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Other interesting human remains

The human remains from TT99 were first studied in the 1998 season, and some idea of the results may be gained from looking at the relevant section of the Report on the Season. There are other sections here showing finds of known persons, but here we reproduce two examples of uncertain date, noted in that report. Both texts reproduced below the photos are by Tony Waldron.

skull with holes
 
spine

The first is a male skull with a number of holes in it. The holes are of varying size but all have the typical appearance of cancer which has spread from a primary site elsewhere in the body. Relatively few cancers spread from the soft tissues to bone and in a male the most likely source of origin is cancer of the lung. The background incidence of lung cancer is relatively low and it is only with the widespread habit of cigarette smoking that the disease has achieved such prominence in the modern world; a case in antiquity, while not unique, is nevertheless of considerable importance.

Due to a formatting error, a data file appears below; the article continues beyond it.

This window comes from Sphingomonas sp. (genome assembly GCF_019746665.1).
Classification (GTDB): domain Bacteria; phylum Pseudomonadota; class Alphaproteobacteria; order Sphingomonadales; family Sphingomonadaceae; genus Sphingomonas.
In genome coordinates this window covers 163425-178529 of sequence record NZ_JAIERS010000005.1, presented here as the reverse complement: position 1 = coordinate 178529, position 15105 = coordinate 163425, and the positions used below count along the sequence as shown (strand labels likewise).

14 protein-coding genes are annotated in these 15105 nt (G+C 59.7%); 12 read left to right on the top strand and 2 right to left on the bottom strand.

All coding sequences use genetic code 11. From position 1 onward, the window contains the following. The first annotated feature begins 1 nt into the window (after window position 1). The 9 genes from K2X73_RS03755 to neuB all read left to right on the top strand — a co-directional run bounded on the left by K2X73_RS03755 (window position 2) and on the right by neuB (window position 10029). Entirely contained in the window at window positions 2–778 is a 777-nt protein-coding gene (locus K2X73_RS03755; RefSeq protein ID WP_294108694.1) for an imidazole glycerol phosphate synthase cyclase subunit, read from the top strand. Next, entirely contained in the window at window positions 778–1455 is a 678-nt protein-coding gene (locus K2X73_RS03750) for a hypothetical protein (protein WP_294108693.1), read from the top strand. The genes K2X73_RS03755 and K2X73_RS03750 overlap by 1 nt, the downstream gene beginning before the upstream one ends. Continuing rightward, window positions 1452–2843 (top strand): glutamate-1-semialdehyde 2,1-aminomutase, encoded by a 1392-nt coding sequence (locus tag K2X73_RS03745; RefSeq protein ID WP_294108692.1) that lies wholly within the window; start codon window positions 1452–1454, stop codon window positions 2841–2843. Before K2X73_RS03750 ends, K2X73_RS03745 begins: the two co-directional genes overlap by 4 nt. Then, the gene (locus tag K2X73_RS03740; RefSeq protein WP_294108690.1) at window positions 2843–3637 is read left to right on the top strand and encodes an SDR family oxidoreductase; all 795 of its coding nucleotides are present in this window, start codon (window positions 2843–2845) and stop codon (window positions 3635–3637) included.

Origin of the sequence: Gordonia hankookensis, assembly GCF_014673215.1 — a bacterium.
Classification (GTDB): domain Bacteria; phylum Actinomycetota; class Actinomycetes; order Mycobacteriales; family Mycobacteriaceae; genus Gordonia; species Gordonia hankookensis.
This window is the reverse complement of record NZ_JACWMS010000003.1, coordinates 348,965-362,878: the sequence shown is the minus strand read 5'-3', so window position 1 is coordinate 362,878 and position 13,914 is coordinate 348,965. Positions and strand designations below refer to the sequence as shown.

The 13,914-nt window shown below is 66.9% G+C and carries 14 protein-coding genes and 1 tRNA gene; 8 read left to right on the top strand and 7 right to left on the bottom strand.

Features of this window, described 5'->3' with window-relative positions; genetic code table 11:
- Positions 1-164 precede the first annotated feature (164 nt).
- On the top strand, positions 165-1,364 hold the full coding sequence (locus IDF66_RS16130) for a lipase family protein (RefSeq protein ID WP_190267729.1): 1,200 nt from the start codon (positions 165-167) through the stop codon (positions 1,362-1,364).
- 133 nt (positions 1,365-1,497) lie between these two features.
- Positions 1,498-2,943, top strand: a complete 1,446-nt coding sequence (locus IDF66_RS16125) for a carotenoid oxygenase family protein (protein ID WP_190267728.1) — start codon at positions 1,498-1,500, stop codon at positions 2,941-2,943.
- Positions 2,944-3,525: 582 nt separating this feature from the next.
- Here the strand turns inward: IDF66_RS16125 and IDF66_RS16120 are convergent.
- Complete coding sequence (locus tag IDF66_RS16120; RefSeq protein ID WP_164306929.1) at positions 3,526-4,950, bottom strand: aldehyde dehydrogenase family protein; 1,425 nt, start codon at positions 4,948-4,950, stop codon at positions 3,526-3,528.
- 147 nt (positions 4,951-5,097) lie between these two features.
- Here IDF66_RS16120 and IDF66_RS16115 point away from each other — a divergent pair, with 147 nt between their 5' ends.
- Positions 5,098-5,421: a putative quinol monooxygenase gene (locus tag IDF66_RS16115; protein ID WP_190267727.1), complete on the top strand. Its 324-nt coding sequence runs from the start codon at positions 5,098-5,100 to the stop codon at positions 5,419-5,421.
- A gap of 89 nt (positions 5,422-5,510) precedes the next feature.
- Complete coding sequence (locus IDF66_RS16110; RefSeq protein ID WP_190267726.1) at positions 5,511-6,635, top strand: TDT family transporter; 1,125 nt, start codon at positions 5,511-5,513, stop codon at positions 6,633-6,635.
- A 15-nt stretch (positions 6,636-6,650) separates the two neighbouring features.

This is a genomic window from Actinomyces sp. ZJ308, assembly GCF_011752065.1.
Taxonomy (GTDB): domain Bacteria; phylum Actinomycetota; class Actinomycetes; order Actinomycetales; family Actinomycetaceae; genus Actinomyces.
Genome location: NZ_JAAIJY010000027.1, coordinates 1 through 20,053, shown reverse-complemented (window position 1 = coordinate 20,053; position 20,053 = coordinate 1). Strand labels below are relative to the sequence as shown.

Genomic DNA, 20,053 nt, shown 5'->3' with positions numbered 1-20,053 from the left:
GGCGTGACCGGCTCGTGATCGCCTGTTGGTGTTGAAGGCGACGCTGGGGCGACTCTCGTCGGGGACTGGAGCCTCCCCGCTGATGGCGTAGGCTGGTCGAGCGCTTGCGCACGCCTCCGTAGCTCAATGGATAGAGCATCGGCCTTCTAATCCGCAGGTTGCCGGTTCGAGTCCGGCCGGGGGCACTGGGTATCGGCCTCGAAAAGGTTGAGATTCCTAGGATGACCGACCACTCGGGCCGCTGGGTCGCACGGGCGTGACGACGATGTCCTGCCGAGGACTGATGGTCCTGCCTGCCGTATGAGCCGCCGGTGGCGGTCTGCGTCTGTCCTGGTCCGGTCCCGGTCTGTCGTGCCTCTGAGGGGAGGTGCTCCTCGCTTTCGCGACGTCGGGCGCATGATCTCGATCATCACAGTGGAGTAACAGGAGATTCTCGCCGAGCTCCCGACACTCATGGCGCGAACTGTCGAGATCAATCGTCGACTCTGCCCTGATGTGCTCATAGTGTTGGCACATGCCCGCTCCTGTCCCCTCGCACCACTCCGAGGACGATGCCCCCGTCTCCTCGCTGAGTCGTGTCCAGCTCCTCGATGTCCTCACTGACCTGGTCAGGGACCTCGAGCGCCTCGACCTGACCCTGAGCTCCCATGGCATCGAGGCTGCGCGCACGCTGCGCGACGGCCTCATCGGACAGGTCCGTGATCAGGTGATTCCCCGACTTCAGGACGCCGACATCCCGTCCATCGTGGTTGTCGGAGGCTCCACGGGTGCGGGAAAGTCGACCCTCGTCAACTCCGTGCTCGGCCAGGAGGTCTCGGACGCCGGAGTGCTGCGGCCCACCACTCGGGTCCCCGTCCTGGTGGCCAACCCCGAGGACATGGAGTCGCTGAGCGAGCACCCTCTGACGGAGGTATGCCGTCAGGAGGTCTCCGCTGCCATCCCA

The second case is one of tuberculosis in a young child of perhaps 6 years of age. The disease has affected the spine to a great degree, entirely destroying the bodies of some of the lumbar vertebrae resulting in spinal collapse and a sharp angulation of the spine, sometimes referred to as Pott's disease. It was fortunate that most of the spine from this child was preserved and it can be seen that the disease has affected several of the other vertebrae.

© Tony Waldron 1999

© Nigel Strudwick 1997-2014